I’ve collected coincidences for ten years.
It started when I read two books in a row that both included the phrase “antique dental instrument.” While that was not the first coincidence I ever noticed in my reading, that singular instance convinced me to keep a record. I began to consider that the phrase might have been the profound masquerading as the mundane. Or not. But I wanted to collect the data.
I cataloged my coincidences in composition books that filled rapidly. As it turned out, “antique dental instrument” has not held any special meaning in my life or my art. Neither have any of the coincidental phrases that followed, such as “stuffed mountain lion” or “black currant lozenge,” but the act of noticing them became the lens through which I filter the world and my experiences.
As an ardent reader, I naturally gravitate toward creating books and printing. And taking note of coincidences is akin to the kind of observation a landscape or portrait artist practices. Thus, my observations take the form of hand-stitched texts that I call Common Threads. Sewing every line, letter, and illustration in the books enhances their status as objects. By laboring over a dime store composition book, painstakingly recreating it by hand, I have found a way to express the insignificant as potentially philosophical.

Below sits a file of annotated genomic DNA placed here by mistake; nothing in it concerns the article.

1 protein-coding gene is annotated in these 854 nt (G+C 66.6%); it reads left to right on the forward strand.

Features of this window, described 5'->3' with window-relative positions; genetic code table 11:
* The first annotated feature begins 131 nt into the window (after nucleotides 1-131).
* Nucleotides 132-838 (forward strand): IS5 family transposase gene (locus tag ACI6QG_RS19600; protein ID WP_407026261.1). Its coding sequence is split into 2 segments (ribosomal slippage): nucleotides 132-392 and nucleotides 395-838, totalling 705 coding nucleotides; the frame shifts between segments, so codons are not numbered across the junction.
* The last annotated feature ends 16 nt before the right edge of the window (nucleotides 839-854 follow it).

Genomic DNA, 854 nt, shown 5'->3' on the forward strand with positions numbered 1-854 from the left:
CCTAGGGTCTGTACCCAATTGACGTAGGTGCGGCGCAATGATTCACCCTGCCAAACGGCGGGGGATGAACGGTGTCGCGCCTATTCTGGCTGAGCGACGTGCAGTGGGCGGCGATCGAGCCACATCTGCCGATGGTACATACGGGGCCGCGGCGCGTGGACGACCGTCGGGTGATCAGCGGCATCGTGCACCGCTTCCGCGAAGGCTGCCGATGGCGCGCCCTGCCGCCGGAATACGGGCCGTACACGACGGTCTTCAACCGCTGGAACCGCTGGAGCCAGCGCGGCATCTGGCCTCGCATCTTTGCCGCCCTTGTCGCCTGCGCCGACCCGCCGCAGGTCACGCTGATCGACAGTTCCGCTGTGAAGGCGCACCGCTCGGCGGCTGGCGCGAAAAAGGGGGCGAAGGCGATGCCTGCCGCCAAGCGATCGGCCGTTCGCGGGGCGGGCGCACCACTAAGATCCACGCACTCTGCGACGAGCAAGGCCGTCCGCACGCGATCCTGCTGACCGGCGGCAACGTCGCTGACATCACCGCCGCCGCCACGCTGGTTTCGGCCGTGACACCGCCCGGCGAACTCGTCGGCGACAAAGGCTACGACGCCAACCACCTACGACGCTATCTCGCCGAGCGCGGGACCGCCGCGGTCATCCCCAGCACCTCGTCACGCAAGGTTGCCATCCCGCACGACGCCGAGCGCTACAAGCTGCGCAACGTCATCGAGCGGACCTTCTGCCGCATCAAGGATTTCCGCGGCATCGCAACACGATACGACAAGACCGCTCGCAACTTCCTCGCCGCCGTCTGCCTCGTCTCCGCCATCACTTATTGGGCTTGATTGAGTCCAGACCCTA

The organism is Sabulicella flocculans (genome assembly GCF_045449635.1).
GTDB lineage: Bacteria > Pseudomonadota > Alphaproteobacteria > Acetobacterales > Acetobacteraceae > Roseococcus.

Just as a landscape or portrait painter’s observations allow them to reproduce a version of reality, my scrutiny of repetition creates a narrative that navigates fictional universes. Studying coincidence led me to other speculative areas of science and the paranormal. My work customarily explores the aesthetic and narrative possibilities of crop circles, secret societies, and alchemy. This interest in pseudoscience developed into an alternate version of string theory to explain the occurrence of coincidence.
Most of my projects take the form of books or a series of prints as each represents an inquiry or sustained reflection on a given subject. Like the patterns on the covers of composition notebooks, patterns in fictional universes can go unnoticed without the care of sustained scrutiny. I just happen to be the one paying attention.
The University of the Witwatersrand, Wits Art Museum (WAM), Jack Ginsberg Centre for Book ArtsCommon Threads V. 117